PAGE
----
Emissions of air pollutants down in EU-27
Emissions of fine particulate matter (PM2.5), a seriously health-damaging pollutant, have decreased by 2 % compared to the previous year and by about 12 % since the year 2000. However, reporting of PM emissions from Member States is less complete than for the other main pollutants.
In 2007 the top polluting sources in the EU-27 were fuel combustion in households, passenger cars, heavy duty vehicles, and in power plants.
Other findings of the report include:
- The residential sector is an important source of several pollutants. Energy use by households (the burning of wood, gas, coal etc) is the most important source of PM2.5 and NMVOC, the second most important source of CO and is a significant source of both SOx and NOx.
- The road transport sector remains a major source of air pollution in the EU‑27. Heavy duty vehicles are the single most important source of NOx, while passenger cars are among the top 6 polluting sources for CO, NOx, PM2.5 and NMVOC.
- Power plants producing heat and electricity have reduced emissions significantly since 1990 by improving abatement equipment, switching to cleaner fuels and through improved energy efficiency. However the sector remains a large source of air pollution, responsible for around 60 % of all EU-27 SOx emissions and 20 % of total NOx emissions;
- Agricultural activities in the EU-27 cause more than 90 % of the EU-27's ammonia (NH3) emissions. Ammonia is a particularly important pollutant with respect to Europe's environment, responsible for eutrophication and acidification of ecosystems.
- The largest Member States are generally responsible for the most air pollution. France, Germany, Italy, Poland, Spain and the United Kingdom contributed the most to EU-27 emissions in 2007.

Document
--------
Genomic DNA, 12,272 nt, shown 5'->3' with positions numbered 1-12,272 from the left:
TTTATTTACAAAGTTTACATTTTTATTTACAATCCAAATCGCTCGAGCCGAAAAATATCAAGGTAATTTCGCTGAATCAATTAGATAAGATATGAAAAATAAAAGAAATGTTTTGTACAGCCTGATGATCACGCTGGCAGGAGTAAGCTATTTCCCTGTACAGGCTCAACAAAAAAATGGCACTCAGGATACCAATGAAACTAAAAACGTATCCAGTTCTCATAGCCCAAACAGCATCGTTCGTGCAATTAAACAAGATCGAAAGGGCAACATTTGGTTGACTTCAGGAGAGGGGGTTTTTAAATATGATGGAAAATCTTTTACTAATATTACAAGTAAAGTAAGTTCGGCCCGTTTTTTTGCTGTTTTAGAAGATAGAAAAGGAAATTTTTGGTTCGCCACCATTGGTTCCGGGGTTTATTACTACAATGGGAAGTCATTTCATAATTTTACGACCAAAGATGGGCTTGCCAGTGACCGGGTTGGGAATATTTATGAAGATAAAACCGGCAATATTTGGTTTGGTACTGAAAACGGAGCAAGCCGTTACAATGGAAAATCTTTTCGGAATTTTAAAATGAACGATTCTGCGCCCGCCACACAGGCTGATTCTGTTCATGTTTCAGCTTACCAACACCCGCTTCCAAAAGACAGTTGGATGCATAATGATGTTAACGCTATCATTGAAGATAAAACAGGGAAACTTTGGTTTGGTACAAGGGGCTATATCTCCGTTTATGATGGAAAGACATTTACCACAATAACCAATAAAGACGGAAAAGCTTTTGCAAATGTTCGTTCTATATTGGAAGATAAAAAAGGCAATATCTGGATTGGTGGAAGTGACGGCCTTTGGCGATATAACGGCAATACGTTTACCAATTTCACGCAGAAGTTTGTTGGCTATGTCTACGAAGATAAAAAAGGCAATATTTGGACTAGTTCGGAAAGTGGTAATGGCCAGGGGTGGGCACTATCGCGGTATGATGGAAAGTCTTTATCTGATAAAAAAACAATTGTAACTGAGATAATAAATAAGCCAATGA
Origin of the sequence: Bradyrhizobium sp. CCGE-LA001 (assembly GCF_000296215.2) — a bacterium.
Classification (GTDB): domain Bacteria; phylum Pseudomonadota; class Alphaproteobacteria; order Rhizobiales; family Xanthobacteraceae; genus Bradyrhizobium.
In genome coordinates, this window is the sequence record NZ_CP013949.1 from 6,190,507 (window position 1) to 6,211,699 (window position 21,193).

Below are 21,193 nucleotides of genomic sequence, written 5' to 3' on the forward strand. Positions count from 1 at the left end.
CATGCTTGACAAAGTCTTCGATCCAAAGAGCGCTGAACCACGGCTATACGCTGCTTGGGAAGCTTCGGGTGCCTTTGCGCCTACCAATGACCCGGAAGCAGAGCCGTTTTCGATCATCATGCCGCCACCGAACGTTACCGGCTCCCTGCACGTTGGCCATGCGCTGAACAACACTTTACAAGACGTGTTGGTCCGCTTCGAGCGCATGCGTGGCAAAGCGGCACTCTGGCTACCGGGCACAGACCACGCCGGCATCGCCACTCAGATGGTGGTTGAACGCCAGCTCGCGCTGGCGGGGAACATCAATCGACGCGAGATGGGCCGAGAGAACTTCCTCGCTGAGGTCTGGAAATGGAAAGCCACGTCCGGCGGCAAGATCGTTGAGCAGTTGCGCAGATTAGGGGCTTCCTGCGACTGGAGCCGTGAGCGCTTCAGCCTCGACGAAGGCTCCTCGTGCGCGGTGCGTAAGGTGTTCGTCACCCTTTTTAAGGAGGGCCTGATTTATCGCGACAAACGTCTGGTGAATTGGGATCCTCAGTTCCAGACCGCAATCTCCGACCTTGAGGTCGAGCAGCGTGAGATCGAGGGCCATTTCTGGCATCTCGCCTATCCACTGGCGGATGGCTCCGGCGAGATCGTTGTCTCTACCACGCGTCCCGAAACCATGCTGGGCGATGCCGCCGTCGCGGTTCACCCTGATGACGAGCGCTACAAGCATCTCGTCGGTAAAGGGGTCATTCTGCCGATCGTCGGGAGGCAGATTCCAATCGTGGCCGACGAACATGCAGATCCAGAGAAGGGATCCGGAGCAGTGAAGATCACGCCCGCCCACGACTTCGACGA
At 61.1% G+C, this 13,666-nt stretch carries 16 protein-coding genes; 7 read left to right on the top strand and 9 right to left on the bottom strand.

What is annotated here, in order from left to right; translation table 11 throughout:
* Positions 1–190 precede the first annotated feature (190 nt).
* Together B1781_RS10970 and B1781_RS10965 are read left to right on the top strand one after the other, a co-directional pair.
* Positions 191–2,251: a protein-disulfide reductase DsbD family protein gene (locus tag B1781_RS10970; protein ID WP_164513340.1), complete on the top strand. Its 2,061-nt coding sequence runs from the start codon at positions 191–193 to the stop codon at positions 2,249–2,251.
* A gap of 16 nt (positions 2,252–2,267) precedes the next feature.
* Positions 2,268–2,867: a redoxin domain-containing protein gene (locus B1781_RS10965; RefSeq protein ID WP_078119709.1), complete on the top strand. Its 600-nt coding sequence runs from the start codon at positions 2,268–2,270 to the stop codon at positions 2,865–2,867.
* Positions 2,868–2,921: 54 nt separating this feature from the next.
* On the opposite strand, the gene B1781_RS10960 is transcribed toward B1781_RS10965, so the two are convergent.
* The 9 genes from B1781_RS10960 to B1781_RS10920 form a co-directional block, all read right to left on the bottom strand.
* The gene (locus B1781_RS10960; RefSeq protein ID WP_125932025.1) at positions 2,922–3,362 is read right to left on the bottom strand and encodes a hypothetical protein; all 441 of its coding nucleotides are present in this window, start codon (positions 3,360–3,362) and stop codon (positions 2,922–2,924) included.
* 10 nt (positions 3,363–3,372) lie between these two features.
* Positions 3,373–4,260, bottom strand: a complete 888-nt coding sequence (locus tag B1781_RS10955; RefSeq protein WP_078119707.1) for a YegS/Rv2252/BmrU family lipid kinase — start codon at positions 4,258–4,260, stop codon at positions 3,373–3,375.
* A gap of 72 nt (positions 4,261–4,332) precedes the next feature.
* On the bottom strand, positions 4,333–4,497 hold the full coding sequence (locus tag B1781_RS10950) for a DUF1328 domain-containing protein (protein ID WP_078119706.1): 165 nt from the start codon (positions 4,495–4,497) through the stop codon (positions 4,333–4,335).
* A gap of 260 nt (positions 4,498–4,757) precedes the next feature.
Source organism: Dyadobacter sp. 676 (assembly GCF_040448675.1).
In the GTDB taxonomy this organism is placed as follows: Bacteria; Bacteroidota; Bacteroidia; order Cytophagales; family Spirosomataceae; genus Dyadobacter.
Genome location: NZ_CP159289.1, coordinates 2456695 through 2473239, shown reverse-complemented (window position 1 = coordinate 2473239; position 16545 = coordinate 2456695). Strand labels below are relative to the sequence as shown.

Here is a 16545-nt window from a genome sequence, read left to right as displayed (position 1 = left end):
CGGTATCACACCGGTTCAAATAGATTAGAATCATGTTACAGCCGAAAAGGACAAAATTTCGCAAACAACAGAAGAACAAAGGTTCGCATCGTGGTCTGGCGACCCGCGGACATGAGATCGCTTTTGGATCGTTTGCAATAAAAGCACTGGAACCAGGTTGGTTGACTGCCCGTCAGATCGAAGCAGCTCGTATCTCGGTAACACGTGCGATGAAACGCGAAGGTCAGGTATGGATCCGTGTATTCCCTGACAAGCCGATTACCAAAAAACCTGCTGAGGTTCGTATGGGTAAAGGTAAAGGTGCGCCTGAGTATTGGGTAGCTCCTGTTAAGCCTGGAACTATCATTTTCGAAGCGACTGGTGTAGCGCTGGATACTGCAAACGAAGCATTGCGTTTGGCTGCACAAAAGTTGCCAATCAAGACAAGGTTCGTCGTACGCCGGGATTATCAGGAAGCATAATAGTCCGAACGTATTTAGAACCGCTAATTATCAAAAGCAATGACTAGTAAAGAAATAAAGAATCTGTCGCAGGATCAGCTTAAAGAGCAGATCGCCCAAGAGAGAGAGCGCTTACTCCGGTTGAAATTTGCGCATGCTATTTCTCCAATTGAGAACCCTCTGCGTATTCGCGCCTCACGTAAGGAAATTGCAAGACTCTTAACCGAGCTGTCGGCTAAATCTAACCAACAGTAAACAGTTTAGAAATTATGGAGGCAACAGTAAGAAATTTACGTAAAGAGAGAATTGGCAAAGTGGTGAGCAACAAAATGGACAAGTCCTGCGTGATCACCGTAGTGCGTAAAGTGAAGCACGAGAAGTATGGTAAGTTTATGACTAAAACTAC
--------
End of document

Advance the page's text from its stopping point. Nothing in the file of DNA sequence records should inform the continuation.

Reducing emissions of air pollutants brings significant social and economic benefits: fewer premature deaths and lower health care costs, as the toll from pollution-related diseases is also reduced. In addition, as emissions of air pollutant fall, Europe’s environment suffers less harm to crop production and to natural ecosystems, along with less damage to infrastructure and public buildings caused by corrosive pollutants.
Inventory data accessible for experts and the public
The European Environment Agency publishes the data from the report in the air pollutant emissions data viewer, a web-based interface that simplifies access and analysis of the data. The data viewer can show emission trends for the main sectors and allows comparison of emissions between different countries and activities. In addition, the data viewer can produce graphics and key emission estimates.
What is the LRTAP Convention?
Since 1979, the Convention on Long-range Transboundary Air Pollution has addressed some of the major environmental problems of the member countries of the United Nations' Economic Commission for Europe. The Convention has 51 Parties and aims to limit and, as far as possible, gradually reduce and prevent air pollution including long-range transboundary air pollution.
Each year, the European Environment Agency assists the European Commission by preparing the European Community's inventory report which is reported to the UNECE Long-range Transboundary Air Pollution Convention (LRTAP).
Which air pollutants are covered by the inventory?
Under the LRTAP Convention, Parties (including the European Community) are requested to report emissions data for a number of important air pollutants, including sulphur oxides (SOx), nitrogen oxides (NOx), non-methane volatile organic compounds (NMVOCs), ammonia (NH3), carbon monoxide (CO), primary particulate matter (PM= and PM2.5), heavy metals (HMs) and persistent organic pollutants (POPs).
EU-27: Austria, Belgium, Bulgaria, Cyprus, Czech Republic, Denmark, Estonia, Finland, France, Germany, Greece, Hungary, Ireland, Italy, Latvia, Lithuania, Luxemburg, Malta, the Netherlands, Poland, Portugal, Romania, Slovakia, Slovenia, Spain, Sweden and the United Kingdom.